The Camden Yards setting for today's announcement typifies the kind of synergy Chowning and the Hippodrome Foundation (the new name for the non-profit Baltimore Center for the Performing Arts) hopes to foster, in this case, with the Orioles. "We're going to ... co-market to each other's subscribers, give their patrons advance notice of priority ticket sales, and hopefully have the same opportunity for our subscribers," he said.

"I think this is going to be really different for Baltimore and will give Baltimore the opportunity to market itself in a way that was pretty rare before," said Eric P. Grubman, chairman of the foundation. Grubman believes shows like The Producers, which is playing Baltimore before any other city in the region, will help make the theater a magnet for visitors from throughout the mid-Atlantic.

He also feels the Hippodrome will enrich and benefit Baltimore's existing array of theaters. "We have a rich brew. What we don't have is the king of the heap, and now the Hippodrome will not only have it in the size of the theater, but will have that vibrant richness that a historic restoration has. It is a crown in a great suite of services that already exists," he said. "It adds to the community theater we have on up through Center Stage."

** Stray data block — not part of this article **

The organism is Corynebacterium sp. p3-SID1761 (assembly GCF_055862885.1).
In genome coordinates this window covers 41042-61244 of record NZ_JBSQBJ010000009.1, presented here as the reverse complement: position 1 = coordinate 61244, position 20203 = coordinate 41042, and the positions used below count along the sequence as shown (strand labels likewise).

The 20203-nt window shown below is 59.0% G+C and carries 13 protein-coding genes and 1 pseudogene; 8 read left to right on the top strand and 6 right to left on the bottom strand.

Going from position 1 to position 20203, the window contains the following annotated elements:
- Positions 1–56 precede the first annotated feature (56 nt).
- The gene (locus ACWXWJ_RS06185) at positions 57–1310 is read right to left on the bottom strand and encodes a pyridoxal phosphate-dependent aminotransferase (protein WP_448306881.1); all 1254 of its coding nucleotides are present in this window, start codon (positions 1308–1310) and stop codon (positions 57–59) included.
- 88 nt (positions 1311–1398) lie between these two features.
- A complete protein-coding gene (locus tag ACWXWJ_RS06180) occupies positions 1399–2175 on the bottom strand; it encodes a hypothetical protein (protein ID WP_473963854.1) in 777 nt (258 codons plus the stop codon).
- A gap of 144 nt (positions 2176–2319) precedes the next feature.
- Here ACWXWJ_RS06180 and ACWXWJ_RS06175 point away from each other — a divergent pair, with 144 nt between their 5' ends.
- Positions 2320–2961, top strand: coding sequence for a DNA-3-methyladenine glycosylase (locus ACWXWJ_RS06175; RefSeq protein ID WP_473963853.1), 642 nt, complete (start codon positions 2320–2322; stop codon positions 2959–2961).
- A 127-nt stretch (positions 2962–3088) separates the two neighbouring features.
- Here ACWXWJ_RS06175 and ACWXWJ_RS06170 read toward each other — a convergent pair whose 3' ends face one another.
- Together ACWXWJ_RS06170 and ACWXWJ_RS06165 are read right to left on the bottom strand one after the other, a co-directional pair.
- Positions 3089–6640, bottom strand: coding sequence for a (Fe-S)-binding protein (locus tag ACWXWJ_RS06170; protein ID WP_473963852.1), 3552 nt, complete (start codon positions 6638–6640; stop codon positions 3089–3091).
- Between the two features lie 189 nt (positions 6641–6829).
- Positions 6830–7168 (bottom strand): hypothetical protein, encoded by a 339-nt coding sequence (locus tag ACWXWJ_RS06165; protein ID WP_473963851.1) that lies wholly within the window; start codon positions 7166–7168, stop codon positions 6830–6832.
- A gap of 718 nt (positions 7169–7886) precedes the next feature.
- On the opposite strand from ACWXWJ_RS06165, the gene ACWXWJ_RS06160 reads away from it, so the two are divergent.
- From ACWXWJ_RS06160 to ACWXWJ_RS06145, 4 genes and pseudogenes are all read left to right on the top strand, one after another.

Here's a more detailed look at the season:

  • Hairspray, Sept. 9-21, Mechanic. Adapted from John Waters' 1988 movie, the musical focuses on a rotund, socially conscious Bawlamer teen named Tracy Turnblad, who wins a coveted spot on a local 1960s TV dance show. "I can't wait for Baltimoreans to experience this celebration of their city. How fitting it is to bring it all home," said the musical's Baltimore-born producer, Margo Lion, who will be honored by Mayor Martin O'Malley today. Bruce Vilanch is expected to star as Tracy's mom.
  • A Night with Dame Edna, The Show That Cares, Oct. 21-Nov. 2, Mechanic. Created and performed by Australian Barry Humphries, Dame Edna Everage comes to Baltimore for the first time. Known for localizing the show (winner of a 2000 special event Tony Award), Humphries' outrageous, rhinestone-bespectacled alter ego will undoubtedly have some colorful things to say about Charm City.